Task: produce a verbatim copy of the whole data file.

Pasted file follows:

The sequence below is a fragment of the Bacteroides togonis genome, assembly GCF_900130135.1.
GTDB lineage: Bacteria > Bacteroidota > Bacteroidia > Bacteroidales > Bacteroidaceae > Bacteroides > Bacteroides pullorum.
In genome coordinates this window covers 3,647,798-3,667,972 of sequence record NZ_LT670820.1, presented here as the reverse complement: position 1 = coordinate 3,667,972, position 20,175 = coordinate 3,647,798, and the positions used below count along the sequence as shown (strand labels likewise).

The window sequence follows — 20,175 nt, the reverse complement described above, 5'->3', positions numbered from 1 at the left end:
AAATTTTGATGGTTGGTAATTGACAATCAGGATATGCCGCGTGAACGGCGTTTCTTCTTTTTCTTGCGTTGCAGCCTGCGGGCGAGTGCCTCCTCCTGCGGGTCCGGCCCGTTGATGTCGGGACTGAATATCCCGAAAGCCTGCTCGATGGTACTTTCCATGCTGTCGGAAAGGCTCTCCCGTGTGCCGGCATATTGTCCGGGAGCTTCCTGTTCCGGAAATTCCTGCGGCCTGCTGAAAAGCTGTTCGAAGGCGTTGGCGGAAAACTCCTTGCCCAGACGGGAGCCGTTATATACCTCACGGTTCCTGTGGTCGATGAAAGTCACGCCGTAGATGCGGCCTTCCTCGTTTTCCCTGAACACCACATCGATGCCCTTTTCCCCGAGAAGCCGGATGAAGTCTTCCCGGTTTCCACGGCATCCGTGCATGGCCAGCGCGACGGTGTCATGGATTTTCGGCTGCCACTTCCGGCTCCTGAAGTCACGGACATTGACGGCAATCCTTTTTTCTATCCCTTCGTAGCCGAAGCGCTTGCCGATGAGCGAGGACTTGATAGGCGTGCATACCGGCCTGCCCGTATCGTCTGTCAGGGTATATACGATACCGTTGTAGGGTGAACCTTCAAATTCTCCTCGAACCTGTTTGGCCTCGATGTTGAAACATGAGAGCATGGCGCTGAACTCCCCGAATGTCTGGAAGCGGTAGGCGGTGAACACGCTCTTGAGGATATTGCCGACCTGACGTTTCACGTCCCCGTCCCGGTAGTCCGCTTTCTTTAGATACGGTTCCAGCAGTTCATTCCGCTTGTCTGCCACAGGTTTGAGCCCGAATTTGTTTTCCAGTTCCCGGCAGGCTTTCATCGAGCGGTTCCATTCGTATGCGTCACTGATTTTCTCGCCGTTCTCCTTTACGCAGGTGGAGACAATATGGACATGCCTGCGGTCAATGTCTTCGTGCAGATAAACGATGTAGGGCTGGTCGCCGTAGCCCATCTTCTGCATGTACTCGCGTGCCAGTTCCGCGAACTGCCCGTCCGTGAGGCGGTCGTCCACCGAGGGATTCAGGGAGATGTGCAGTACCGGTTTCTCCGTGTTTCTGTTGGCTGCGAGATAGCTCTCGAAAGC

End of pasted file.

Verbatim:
The sequence below is a fragment of the Bacteroides togonis genome, assembly GCF_900130135.1.
GTDB lineage: Bacteria > Bacteroidota > Bacteroidia > Bacteroidales > Bacteroidaceae > Bacteroides > Bacteroides pullorum.
In genome coordinates this window covers 3,647,798-3,667,972 of sequence record NZ_LT670820.1, presented here as the reverse complement: position 1 = coordinate 3,667,972, position 20,175 = coordinate 3,647,798, and the positions used below count along the sequence as shown (strand labels likewise).

The window sequence follows — 20,175 nt, the reverse complement described above, 5'->3', positions numbered from 1 at the left end:
AAATTTTGATGGTTGGTAATTGACAATCAGGATATGCCGCGTGAACGGCGTTTCTTCTTTTTCTTGCGTTGCAGCCTGCGGGCGAGTGCCTCCTCCTGCGGGTCCGGCCCGTTGATGTCGGGACTGAATATCCCGAAAGCCTGCTCGATGGTACTTTCCATGCTGTCGGAAAGGCTCTCCCGTGTGCCGGCATATTGTCCGGGAGCTTCCTGTTCCGGAAATTCCTGCGGCCTGCTGAAAAGCTGTTCGAAGGCGTTGGCGGAAAACTCCTTGCCCAGACGGGAGCCGTTATATACCTCACGGTTCCTGTGGTCGATGAAAGTCACGCCGTAGATGCGGCCTTCCTCGTTTTCCCTGAACACCACATCGATGCCCTTTTCCCCGAGAAGCCGGATGAAGTCTTCCCGGTTTCCACGGCATCCGTGCATGGCCAGCGCGACGGTGTCATGGATTTTCGGCTGCCACTTCCGGCTCCTGAAGTCACGGACATTGACGGCAATCCTTTTTTCTATCCCTTCGTAGCCGAAGCGCTTGCCGATGAGCGAGGACTTGATAGGCGTGCATACCGGCCTGCCCGTATCGTCTGTCAGGGTATATACGATACCGTTGTAGGGTGAACCTTCAAATTCTCCTCGAACCTGTTTGGCCTCGATGTTGAAACATGAGAGCATGGCGCTGAACTCCCCGAATGTCTGGAAGCGGTAGGCGGTGAACACGCTCTTGAGGATATTGCCGACCTGACGTTTCACGTCCCCGTCCCGGTAGTCCGCTTTCTTTAGATACGGTTCCAGCAGTTCATTCCGCTTGTCTGCCACAGGTTTGAGCCCGAATTTGTTTTCCAGTTCCCGGCAGGCTTTCATCGAGCGGTTCCATTCGTATGCGTCACTGATTTTCTCGCCGTTCTCCTTTACGCAGGTGGAGACAATATGGACATGCCTGCGGTCAATGTCTTCGTGCAGATAAACGATGTAGGGCTGGTCGCCGTAGCCCATCTTCTGCATGTACTCGCGTGCCAGTTCCGCGAACTGCCCGTCCGTGAGGCGGTCGTCCACCGAGGGATTCAGGGAGATGTGCAGTACCGGTTTCTCCGTGTTTCTGTTGGCTGCGAGATAGCTCTCGAAAGC